GISU Urban Innovation and Entrepreneurship Competition: Hear from the WSU Student Teams and Their Brilliant Pitches

Hear from the WSU Student Teams and Their Brilliant Pitches at the GISU Urban Innovation and Entrepreneurship Competition....


In November last year, Launch Pad attended the Guangzhou International Sister-City Universities (GISU) 2021 Urban Innovation & Entrepreneurship Final Pitch event at WSU’s Parramatta City Campus, 1PSQ. 12 finalist student teams from 6 different universities from across the globe pitched their ideas in person and virtually for this competition. 


This year’s student competition centred around UNSDG’s (United Nations Sustainable Development Goals) with a specific focus on innovation, multidisciplinary and impactful concepts to include entrepreneurship and innovation.


Prof Barney Glover, AO, Vice-Chancellor and President and The Honourable Dr Geoffrey Lee, Minister for Skills and Tertiary Education, gave the opening & welcome addresses, and Professor Yi-Chen Lan, Pro-Vice-Chancellor, Global Development MC’d the event. 


It was a proud moment when Western’s ‘CO2 Concrete’ team (supported/mentored by School of Engineering) won the Gold prize & Western’s ‘Kinteract’ team, Lavanya, (mentored by Launch Pad) won the Bronze prize. 


“This competition was a great opportunity, and it has been really amazing to see the development of their innovative ideas as well as refinement in their pitching skills,” said Inu Rana, Sr. Business Advisor for Launch Pad.


Over the last 6 months, it’s been an amazing journey for WSU student teams, especially for Lavanya Viswanathan, Jeremy Booth and Nik Peric-Djordjevic. 


KInteract is an app aims to change society’s negative perceptions surrounding climate change


Lavanya Viswanathan is a 2nd year student studying Bachelor of Health Science (Therapeutic Recreation) and was encouraged to apply by mentors of Launch Pad, she was told it would be good experience for pitching and to develop her ideas further.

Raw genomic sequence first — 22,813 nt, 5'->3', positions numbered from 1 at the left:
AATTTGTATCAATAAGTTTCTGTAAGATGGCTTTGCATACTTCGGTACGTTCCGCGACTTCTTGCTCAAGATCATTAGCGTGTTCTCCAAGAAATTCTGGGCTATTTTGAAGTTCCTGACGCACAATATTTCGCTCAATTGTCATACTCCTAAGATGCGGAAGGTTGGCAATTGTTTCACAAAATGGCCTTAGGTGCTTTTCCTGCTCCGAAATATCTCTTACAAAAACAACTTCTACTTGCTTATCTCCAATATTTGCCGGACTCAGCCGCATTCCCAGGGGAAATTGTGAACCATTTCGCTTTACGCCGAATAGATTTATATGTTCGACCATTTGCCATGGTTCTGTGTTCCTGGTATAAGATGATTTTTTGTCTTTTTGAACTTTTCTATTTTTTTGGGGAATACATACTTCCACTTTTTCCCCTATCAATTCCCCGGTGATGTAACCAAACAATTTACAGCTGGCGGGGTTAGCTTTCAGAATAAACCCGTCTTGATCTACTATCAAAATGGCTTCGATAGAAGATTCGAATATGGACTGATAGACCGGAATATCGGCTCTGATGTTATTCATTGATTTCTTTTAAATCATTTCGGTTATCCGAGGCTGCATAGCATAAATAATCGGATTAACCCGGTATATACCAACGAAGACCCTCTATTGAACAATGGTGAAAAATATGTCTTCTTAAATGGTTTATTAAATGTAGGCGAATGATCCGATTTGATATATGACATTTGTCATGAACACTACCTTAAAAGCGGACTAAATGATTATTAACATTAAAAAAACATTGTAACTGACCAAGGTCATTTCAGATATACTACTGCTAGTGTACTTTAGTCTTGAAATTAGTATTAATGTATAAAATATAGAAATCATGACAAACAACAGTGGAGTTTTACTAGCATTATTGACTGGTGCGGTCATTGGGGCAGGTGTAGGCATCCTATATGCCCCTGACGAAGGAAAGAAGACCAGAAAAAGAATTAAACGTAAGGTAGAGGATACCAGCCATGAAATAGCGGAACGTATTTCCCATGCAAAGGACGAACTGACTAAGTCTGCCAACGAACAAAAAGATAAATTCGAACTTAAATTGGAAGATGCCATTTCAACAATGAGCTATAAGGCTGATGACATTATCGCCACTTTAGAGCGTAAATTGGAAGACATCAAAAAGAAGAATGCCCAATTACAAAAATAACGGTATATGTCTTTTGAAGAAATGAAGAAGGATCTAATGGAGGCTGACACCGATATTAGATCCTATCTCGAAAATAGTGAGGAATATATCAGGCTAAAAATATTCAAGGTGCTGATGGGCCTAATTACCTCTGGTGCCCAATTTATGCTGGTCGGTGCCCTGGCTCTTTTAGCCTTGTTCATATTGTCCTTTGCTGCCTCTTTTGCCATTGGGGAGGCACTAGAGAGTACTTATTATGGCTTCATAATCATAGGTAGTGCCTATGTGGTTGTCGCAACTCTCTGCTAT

Her app KInteract gives people the power to make a difference by making small changes in their everyday lives. The app shows users how small changes can help them save energy – for example, walking instead of using private and public transport. 


“This makes them view climate change as something they can tackle and not something they should fear. Through goal setting, users are able to stay motivated and this helps them feel like they are making a difference. In addition to this, rebates reward the user’s sustainable behaviour, promoting and reinforcing positive behaviour,” said Lavanya.


“While developing my pitch deck, I also developed a broader understanding of how a business works and the different aspects that need to be considered when going through each stage of creating a business. Throughout the different stages of the GISU competition, I had started to develop a solid business plan and refine my idea further.”


Lavanya was inspired to make a difference in the world and create impact for future generations. Initially, she was involved in the 2020 21C Challenge where students had to provide sustainable solutions to contribute towards achieving net zero carbon emissions by 2050. In this challenge, she had learnt how different sectors contribute towards climate change, understanding the importance of youth taking action towards this important problem. 


“It has been a very enlightening experience and I would highly recommend this experience to other students, no matter what stage their project is currently in as it helps you to put yourself and your idea out there,” said Lavanya.


Sustainia is a gamified app experience that aims to shape young people’s approach to sustainability


Jeremy Booth and Nik Peric-Djordjevic are 2nd year students studying a Bachelor of Entrepreneurship (Games Design & Simulation) and believe this competition experience has amplified their pitching and presentation skills learnt from their degree.


It was challenging for the team of two to plan the concept for a project that was outside their field, but believe it taught them the adapt their current skills to any industry. Overall, it has given them the ability to have a confident vision for future projects.


“When Nik presented his idea, I loved how it sounded and immediately wanted to jump on board with him. We weren’t sure how to take it forward but were continually inspired by Inu’s guidance and didn’t know where it would take us until we were in the grand final, somewhere we never anticipated to be,” said Jeremy.


“The final event itself was extremely surreal. It showed us how much we achieved and it showed us where we fell short which gives a full picture of everything required for a stellar entrepreneurial venture.”


Their app gamifies recycling, using image and object recognition to scan items and identify if they are recyclable and how to correctly dispose of them. The choice to gamify the app aims to attract a younger audience, teaching them lifelong skills about how to recycle.


“I wanted to create something that was able to do all the hard work when it comes to recycling correctly for users. All people would have to do when they were unsure was pull it out and take a photo and the app would do the rest. Over time, they would learn and work towards creating a greener world,” said Nik.